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I want to export every frame in a *.mov-Movie-File, so I do this:

GoToBeginningOfMovie(movie);
TimeValue startPoint = 0;
long gnitFrames = 0;
while (startPoint >= 0) {
    GetMovieNextInterestingTime(movie, nextTimeStep, 0, &whichMediaType, startPoint, 0, &startPoint, NULL);
    gnitFrames++;
}

the problem is, the count of gnitFrames is different (many more) than when I call this:

Track track = GetMovieIndTrack(movie, 1);
Media media = GetTrackMedia(track);
OSType mediatype;
MediaHandler mediahandler = GetMediaHandler(media);
GetMediaHandlerDescription(media, &mediatype, nil, nil);
MediaGetName(mediahandler, medianame, 0, nil);
long nsamples = GetMediaSampleCount(media);

nsamples gives me the correct frame-count. So now my question: how can I do that to get to every frame in a movie just once? (When I export the frame now after I called GetNextInterestingTime, a frame is exported multiple times, sometimes even 25 times)
My operating system is Windows XP.

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1 Answer

up vote 1 down vote accepted

Using nextTimeStep might be problematic as a timestep does not necessarily have to match a (video) media sample causing GetMovieNextInterestingTime() to return superfluous time stamps.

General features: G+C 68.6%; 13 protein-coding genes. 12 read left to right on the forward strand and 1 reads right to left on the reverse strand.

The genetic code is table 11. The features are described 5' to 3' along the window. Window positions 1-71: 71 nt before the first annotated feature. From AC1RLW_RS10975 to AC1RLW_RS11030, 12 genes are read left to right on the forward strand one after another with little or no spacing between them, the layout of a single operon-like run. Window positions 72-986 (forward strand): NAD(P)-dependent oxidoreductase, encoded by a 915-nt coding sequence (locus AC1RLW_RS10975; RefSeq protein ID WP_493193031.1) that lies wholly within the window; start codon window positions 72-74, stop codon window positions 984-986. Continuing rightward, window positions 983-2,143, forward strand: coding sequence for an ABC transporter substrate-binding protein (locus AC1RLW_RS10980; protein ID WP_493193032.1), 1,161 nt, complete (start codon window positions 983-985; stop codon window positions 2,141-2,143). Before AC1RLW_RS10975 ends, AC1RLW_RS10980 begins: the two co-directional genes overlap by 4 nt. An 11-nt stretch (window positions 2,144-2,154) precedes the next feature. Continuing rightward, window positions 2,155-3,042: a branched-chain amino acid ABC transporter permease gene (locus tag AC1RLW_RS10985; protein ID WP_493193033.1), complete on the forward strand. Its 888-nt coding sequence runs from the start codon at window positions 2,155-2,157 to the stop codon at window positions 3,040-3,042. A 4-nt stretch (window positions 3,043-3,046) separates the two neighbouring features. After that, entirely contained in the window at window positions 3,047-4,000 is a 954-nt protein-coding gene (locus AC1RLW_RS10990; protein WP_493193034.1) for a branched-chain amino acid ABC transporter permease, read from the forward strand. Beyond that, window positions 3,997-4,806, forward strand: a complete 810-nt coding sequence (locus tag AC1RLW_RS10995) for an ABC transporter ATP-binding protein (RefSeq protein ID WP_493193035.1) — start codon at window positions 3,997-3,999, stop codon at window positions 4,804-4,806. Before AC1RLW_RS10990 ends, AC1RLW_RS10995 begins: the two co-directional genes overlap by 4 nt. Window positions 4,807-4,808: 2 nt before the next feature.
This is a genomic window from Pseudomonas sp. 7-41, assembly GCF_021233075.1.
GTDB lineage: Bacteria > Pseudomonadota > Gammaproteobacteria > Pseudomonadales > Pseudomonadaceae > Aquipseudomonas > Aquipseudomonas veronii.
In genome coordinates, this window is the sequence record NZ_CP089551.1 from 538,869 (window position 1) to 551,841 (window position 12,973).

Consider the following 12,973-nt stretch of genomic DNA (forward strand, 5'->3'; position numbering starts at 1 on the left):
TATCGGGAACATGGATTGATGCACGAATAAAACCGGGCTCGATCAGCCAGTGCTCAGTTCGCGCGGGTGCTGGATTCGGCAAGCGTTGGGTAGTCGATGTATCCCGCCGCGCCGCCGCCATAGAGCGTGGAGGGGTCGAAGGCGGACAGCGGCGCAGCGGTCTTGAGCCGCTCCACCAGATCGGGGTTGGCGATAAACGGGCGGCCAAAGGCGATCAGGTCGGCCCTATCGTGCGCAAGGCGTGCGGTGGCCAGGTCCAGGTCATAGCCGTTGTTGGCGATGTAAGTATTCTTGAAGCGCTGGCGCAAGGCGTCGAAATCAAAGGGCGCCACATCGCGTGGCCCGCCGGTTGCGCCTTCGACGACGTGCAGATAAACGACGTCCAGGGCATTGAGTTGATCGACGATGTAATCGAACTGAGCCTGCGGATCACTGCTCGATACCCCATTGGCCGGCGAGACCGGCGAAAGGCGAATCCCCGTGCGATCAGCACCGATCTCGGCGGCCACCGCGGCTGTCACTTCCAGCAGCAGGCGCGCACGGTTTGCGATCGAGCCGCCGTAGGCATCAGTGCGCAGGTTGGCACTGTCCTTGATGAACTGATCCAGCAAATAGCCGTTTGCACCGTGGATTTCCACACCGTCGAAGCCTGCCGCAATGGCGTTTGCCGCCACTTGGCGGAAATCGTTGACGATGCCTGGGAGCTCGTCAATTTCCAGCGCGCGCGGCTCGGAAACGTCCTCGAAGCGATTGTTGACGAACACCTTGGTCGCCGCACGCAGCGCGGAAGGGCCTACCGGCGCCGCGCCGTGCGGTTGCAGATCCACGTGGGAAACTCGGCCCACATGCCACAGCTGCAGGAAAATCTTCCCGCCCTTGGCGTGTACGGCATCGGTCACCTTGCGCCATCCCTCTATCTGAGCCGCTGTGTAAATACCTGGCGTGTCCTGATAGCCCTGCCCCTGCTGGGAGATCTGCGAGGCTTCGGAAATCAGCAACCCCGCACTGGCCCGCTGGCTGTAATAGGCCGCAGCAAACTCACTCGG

If all you want to do is to count / locate all frames in a video media, try using nextTimeMediaSample along with GetMediaNextInterestingDisplayTime() on the video Media like this:

...
TimeValue64  start           = 0;
TimeValue64  sample_time     = 0;
TimeValue64  sample_duration = -1;
int frames = 0;
while( sample_time != -1 ) {

    GetMediaNextInterestingDisplayTime( media, nextTimeMediaSample | nextTimeEdgeOK, start, fixed1, &sample_time, &sample_duration );
    if( sample_time != -1 ) {
        ++frames;
    }
    ...
    start += sample_duration;
}
...

Caveat:

According to the Q&A article below this approach is not supposed to work out for f.e. MPEG but for many other formats it works like a charm in my experience.

Technical Q&A QTMTB54: How do I count the frames in an MPEG movie?

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this doesn't work for me, because I work with MPEG a lot and when I use this to count the frames for example, it seems that it causes a infinite loop... :( –  Berschi Feb 2 '10 at 12:37
    
Have you tried passing nextTimeStep instead of nextTimeMediaSample | nextTimeEdgeOK while still using GetMediaNextInterestingDisplayTime()? This way you might be able to honor the fact that MPEG allows for multiple frames to be contained in a single media sample while being able to ignore times associated to Medias your not interested in... –  Bjoern Feb 2 '10 at 13:03
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